Good Eating: Easy Bake Favorites

Chef Walter Staib, chef and restaurateur of Philadelphia’s City Tavern, and Colette Peters, cake decorator and owner of New York City’s Colette's Cakes, join us to celebrate the 40th anniversary of the Easy Bake Oven.

Ham and Spinach Quiche

Serves 4 tarts (baked one at a time)



1 1/3 cups all purpose flour, sifted

1/4 teaspoon salt

4 tablespoons cold unsalted butter, cubed

1/4 cup cold vegetable shortening, cubed

4 to 5 tablespoons ice-cold water


In medium bowl, stir together the flour and the salt. Using a pastry cutter or two knives, cut in the butter and shortening until the mixture resembles coarse crumbles.

Sprinkle the water, 1 tablespoon at a time, over the flour mixture and toss together with a fork until the dough starts to form. The dough should be slightly sticky or tacky.

Form the dough into a disc shape, wrap in plastic wrap and chill in the refrigerator for at least 30 minutes before using.



4 eggs

1/2 cup cream

1/4 cup ham, diced

1/2 cup cream cheese (gruyere works best), grated

1/2 cup spinach, chopped

Salt and freshly ground black pepper to taste


Pre-heat the easy bake oven for 15 minutes.

On a lightly floured surface, roll out the crust to 1/8-inch thickness. Use the small easy bake oven pan to cut out one layer of dough per quiche.

Spray the pan with a generous amount of cooking spray, then press the dough into the bottom and up the sides of the round pan. Place two to three tablespoons of the filling in the center of the quiche.

Place pan in oven and bake for 30 minutes. Repeat with the other tarts.

Sweet Potato Biscuits

Makes 12 biscuits (baked one at a time)


2 1/2 cups all purpose flour

1/2 cup packed light brown sugar

1 tablespoon baking powder

3/4 teaspoon ground cinnamon

1/2 teaspoon salt

1/2 teaspoon ground ginger

1/4 teaspoon ground allspice

1/2 cup vegetable shortening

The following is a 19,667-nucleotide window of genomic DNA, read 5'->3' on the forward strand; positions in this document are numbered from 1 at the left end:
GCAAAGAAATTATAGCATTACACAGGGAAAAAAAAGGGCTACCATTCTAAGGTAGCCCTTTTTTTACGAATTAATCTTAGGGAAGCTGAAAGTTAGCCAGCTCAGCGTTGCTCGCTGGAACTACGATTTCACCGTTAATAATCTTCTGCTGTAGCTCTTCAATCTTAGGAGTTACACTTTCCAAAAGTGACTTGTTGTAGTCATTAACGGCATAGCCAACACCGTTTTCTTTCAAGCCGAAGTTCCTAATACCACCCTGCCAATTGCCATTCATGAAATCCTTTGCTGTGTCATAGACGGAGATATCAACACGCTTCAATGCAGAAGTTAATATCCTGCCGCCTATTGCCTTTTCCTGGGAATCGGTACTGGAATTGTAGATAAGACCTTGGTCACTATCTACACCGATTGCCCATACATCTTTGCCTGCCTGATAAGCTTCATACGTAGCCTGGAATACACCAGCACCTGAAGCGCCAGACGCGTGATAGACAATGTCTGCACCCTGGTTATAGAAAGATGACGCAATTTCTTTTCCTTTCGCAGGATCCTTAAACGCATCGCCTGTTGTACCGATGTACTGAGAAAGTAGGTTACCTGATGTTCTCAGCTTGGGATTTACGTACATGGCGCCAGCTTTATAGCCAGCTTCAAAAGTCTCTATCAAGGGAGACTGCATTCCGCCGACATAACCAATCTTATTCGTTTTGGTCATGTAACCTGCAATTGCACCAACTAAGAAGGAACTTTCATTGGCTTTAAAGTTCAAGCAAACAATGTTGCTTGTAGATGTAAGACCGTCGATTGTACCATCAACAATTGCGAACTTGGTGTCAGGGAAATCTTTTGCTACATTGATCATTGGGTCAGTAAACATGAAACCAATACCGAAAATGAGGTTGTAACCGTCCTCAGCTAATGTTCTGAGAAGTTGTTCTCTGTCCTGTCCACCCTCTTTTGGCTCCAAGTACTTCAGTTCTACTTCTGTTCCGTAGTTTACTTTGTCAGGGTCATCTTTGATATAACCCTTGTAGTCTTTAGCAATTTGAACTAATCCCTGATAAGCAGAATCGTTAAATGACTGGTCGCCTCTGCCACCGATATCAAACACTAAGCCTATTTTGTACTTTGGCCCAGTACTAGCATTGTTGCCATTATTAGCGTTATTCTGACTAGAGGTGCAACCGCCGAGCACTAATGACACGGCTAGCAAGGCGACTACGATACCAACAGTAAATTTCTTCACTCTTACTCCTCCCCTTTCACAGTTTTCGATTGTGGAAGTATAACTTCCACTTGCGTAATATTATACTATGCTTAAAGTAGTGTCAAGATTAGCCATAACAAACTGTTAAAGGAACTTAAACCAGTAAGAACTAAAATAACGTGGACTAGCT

1/2 can strained and pureed sweet potatoes

1/2 cup heavy cream

1/4 cup coarsely chopped pecans

1 bunch watercress, for garnish


Pre-heat easy bake oven for 15 minutes.

In a large mixing bowl, stir together the flour, brown sugar, baking powder, cinnamon, salt, ginger, and allspice. Cut in the shortening with two knives until crumbly. Add the sweet potatoes and mix well with a wooden spoon. Stir in the cream and pecans just until moistened.

Turn the dough out onto a lightly floured surface. Roll out the dough to 1/4 inch thickness. Use the easy bake oven pan to cut out the biscuits.

Spray the round pan generously with vegetable cooking spray. Place one biscuit in the pan and bake for 20 to 25 minutes, until golden brown. Repeat for each biscuit. Garnish with watercress.

Bourbon Chocolate Birthday Cake

Makes 12 cake layers, (baked one at a time)

Three cakes – four layers each



1 cup all purpose flour

1/2 teaspoon baking soda

Small pinch of salt

7/8 cup hot coffee

1/8 cup bourbon

2 1/2 ounces unsweetened baking chocolate, cut into small pieces

8 tablespoons unsalted butter, cut into small pieces

1 cup sugar

1 egg, room temperature

1/2 teaspoon vanilla extract


Preheat the easy bake oven for 10 minutes. Grease and flour the two baking pans.

Sift together the flour, baking soda, and salt. Set aside.

In a large metal bowl, combine the coffee, bourbon, chocolate, and butter; let stand until completed melted. Then whisk until mixed. Whisk in the sugar, and let stand until cool.